Film Poster – Nocturnal Animals (Project 2: Exercise 3)

nocturnal animals (2)
Fig. 1. Nocturnal Animals

project 2 exercise 3


I chose this particular poster for two reasons:

  • I have seen the film and thought it was excellent
  • This poster was produced after it won the Grand Jury Prize at the Venice Film Festival

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Photomontage (Project 2: Exercise 2)



Immediately after this introduction I discuss the four artists. My photomontage then follows, with the reflection at the foot of this post.

The artists

I found the work of the four artists mentioned in the exercise truly inspirational. I’ve included one example from each artist below:

Picture 086
Fig. 1. Heartfield, J.  Adolf, the Superman, Swallows Gold and Spouts Tin (1932)

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Notes for exercise 1

PART THREE – Visual communications

PROJECT 1 – Looking for visual communication


Points requiring consideration

  1. Persuasion

Self-explanatory really but it is worth remembering that this is both good and bad.

  1. Information

Think IKEA instructions!

  1. Identity design

Think branding

  1. Authorial content

Interesting quote from the course materials:

This content aims to entertain, satirise or educate, and is perhaps more closely aligned with other creative disciplines in which the artist has more control over the authorship of the work.

  1. Interactive design

Welcome to the 21st century and the web. And this is only the start!

  1. Alternative messages

Another interesting excerpt from the course materials.

Visual communication isn’t just about promoting commercial interests or conveying governmental advice through mass media. Visual communication is equally used as a subcultural and grassroots tool for protest, creating identities or creating alternative ways of communicating.

Identifying visual communications (Project 1: Exercise 1)

Visual Comms – Purposes

  1. Persuasion
  2. Information
  3. Identity design
  4. Authorial content
  5. Interactive design
  6. Alternative messages

Exercise 1 – (i) Identify examples of the above, and (ii) how do these reference broader ideas of visual culture?


Fig. 1. Modern Nike advert
marlboro-ad new
Fig. 2. Iconic but older Marlboro advert

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Close reading (Project 4: Exercise 2)

Close reading

Read the extract again – as many times as you feel you need to. Think carefully about the following and make some notes in your learning log:

There then follow a number of questions. I have answered each question directly:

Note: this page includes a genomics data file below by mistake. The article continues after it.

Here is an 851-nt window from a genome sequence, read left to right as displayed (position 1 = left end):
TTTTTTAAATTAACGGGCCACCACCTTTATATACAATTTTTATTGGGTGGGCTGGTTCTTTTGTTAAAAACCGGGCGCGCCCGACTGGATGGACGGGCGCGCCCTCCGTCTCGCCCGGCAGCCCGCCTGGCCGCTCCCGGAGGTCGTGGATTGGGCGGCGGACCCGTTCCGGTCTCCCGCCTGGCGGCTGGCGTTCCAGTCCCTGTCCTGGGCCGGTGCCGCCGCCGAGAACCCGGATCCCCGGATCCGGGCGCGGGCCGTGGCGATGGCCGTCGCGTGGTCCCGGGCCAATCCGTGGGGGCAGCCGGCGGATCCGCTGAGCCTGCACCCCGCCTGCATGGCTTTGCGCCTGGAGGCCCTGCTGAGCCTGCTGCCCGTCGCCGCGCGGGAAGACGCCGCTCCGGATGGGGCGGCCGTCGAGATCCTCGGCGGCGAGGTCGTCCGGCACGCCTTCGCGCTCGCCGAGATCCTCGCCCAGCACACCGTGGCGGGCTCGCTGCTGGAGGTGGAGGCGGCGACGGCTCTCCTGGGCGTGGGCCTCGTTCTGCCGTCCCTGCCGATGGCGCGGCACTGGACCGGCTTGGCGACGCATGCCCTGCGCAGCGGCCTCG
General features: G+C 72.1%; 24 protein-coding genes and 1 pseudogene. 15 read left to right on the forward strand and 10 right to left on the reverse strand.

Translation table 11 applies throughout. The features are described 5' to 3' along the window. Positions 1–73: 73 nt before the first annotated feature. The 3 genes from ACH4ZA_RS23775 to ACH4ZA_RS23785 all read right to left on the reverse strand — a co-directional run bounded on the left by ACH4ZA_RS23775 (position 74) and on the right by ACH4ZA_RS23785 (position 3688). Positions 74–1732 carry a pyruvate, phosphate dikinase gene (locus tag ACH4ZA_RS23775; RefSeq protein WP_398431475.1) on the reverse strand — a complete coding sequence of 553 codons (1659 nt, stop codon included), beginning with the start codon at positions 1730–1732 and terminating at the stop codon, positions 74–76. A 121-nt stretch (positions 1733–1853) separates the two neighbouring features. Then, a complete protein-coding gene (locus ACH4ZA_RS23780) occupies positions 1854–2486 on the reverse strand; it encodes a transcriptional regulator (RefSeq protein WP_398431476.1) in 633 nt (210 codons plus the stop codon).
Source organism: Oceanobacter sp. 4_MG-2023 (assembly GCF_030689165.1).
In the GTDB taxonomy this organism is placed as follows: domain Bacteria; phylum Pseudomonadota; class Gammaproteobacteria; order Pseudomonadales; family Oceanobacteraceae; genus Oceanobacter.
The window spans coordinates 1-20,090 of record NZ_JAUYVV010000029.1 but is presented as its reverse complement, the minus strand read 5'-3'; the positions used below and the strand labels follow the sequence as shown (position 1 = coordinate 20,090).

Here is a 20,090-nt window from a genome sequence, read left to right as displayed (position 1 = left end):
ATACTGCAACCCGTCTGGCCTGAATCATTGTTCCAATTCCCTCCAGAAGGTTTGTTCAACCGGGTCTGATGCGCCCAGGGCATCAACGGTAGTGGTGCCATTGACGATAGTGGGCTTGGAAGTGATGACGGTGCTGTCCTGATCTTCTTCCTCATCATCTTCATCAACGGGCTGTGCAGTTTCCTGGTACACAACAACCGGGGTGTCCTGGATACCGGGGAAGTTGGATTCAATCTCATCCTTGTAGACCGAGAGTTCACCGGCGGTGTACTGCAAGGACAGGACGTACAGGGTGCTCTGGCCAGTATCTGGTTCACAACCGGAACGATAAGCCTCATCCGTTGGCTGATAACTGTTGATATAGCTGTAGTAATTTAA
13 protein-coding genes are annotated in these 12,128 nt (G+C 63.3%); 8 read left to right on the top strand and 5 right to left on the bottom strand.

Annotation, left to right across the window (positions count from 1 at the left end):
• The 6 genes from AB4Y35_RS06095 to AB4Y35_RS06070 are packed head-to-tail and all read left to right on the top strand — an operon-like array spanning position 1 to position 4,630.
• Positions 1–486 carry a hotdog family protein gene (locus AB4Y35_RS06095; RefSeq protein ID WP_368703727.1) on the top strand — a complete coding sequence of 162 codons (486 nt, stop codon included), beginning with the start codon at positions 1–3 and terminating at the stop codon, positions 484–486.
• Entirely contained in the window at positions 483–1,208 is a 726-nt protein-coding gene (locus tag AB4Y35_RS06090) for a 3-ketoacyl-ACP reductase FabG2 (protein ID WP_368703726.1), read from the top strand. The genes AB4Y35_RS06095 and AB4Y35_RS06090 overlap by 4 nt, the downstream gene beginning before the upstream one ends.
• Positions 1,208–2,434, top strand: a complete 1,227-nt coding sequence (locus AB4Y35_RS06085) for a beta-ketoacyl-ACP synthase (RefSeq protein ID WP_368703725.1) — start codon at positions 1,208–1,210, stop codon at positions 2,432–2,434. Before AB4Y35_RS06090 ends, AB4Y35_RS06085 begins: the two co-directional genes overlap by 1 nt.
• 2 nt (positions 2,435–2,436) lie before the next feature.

My responses

  • ‘He’, the man, and ‘the boy’ are nameless. Why? Does their anonymity change the way we feel about the characters? Can we still care about them without names? Do they still have an identity without a name?

Names bring a lot of preconceptions with them. If the boy were called Algernon, for example, readers might assume him to be British. Anyone familiar with the UK  might go further and assume him to be upper-class. Depending on the prejudices of the reader they might even consider him a member of an “establishment” or possibly a future contender in Monty Python’s upper-class twit of the year competition. In fact, in some of the guides I have read about reading, the choice of a name for a character is considered important, in part, for this very reason. In her book “Write Away”, Elizabeth George explains that when she was writing In the Presence of the Enemy, she “…created a very hard-edged and determined career woman whom I called Eve Bowen. To me that was a nice, hard, assertive name offering no nonsense.”

McCarthy wants the reader to make no assumptions about these two characters. In fact by introducing them without names, he lends the characters a universal quality. As readers we are now curious about them. Are they related? Are they father and son? Importantly,they are man and boy who we are yet to know and understand.

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The Road (Project 4: Exercise 1)

The Road by Cormac McCarthy

“He pushed the cart and both he and the boy carried knapsacks. In the knapsacks were essential things in case they had to abandon the cart and make a run for it. Clamped to the handle of the cart was a chrome motorcycle mirror that he used to watch the road behind them. He shifted the pack higher on his shoulders and looked out over the wasted country. The road was empty. Below in the little valley the still grey serpentine of a river. Motionless and precise. Along the shore a burden of dead reeds. Are you okay? He said. The boy nodded. They set out along the blacktop in the gunmetal light, shuffling through the ash, each the other’s world entire.”

(McCarthy, 2006, p.4)

The Road has an omniscient narrator.

Re-write a few lines of the extract using different types of narrator:

  • First person narrator – from the point of view of the man (I pushed the cart…)
  • Second person – as if you were the man (You pushed the cart…)

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